Analysis: IBM’s $1.2 Billion Acquisition of SPSS

Big Blue’s acquisition of SPSS could herald a return to prominence for statistics gurus, model architects, and other power users. It’s about time, industry watchers say.

IBM Corp. yesterday agreed to acquire analytic stalwart SPSS Inc. in an all-cash deal valued at $1.2 billion. That’s almost 50 percent more than SPSS’s prior-day closing price -- and nearly four times its 2008 revenues.

The upshot, analysts say, is that IBM’s bid for SPSS amounts to still another demonstration -- if any were needed -- of the increasing importance of analytics.

Call it the analytic-i-zation of the enterprise.

There’s an additional wrinkle here, too: analytics isn’t a turnkey -- or entirely technology-based -- proposition, industry watchers stress. It’s in this respect that Big Blue’s move (considered alongside similar analytic-centric initiatives from Oracle Corp., SAP AG, SAS Institute Inc., and other players) underscores the importance of human know-how. For this reason, some experts suggest, the analytic-i-zation of the enterprise could herald a return to prominence for statistics gurus, model architects, and other mathematically-gifted power users.

IBM Out in Front

Big Blue itself has been an eager proponent of enterprise analytics: earlier this year, for example, it unveiled its Business Analytic Optimization (BAO) services, a dedicated analytic offering that prescribes -- in addition to (preferably) ample doses of IBM business intelligence, data warehousing, and integration middleware technologies -- the top-to-bottom reorganization of a shop’s existing business processes. “If you look at the organizations that are outperforming their peers relative to those that are underperforming their peers, the outperformers have a much higher instance of doing business analytics optimization at the enterprise level. It's higher than 8 to 1," said Steve Lavalle, global head of strategy for Big Blue’s BAO arm, in an April interview.

Analytic excellence -- as Lavall himself stressed -- isn’t a turnkey proposition. Thus the exigence for BAO, a composite offering that comprises end-user and analytic back-end software, database and middleware components, and services. It’s in this respect, says Mark Madsen, a principal with BI consultancy Third Nature (and a veteran data warehouse architect), that the SPSS acquisition plays to Big Blue’s strengths.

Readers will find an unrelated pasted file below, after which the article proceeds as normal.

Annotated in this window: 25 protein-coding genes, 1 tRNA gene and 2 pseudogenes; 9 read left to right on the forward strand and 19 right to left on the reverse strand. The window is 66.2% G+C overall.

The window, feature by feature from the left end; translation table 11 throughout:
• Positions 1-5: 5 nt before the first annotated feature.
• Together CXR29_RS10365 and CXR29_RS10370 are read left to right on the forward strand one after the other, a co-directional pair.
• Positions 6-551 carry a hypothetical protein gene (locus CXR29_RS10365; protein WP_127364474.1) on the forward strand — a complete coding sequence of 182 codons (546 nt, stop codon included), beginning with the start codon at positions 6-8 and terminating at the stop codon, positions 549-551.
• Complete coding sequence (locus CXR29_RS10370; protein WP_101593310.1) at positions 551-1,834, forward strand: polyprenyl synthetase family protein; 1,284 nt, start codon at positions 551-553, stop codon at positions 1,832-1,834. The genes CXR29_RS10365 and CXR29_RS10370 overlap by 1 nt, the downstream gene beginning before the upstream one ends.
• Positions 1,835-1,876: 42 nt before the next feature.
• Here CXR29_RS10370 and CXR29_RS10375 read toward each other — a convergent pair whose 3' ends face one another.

“Something to think about is how data mining and stats are used and who's doing the work. Normally it's a handful of experts using these tools in the organization. The output is either individual analysis or it's a model which is then built into transactional systems. The latter takes integration and custom work. That high-touch work requires integration software and developers, and IBM offers a lot of both,” says Madsen, who suggests that IBM’s bid should help raise the profile of analytic power users.

“IBM buying SPSS is one more argument that statistical/mathematical knowledge is developing into a key IT skill,” he argues. “I've thought stats and the ability to construct models should be making a comeback in organizations that have been firing these sorts of people for the past decade. Rolling up some numbers in a report is the lowest bar. Deeper insight only comes when you apply more sophisticated techniques.”

There’s a sense in which a brutal economic climate -- or, more to the point, the mistakes, excesses, or transgressions of a financial sector that helped precipitate that climate -- is fueling the demand for cutting-edge analytic technology.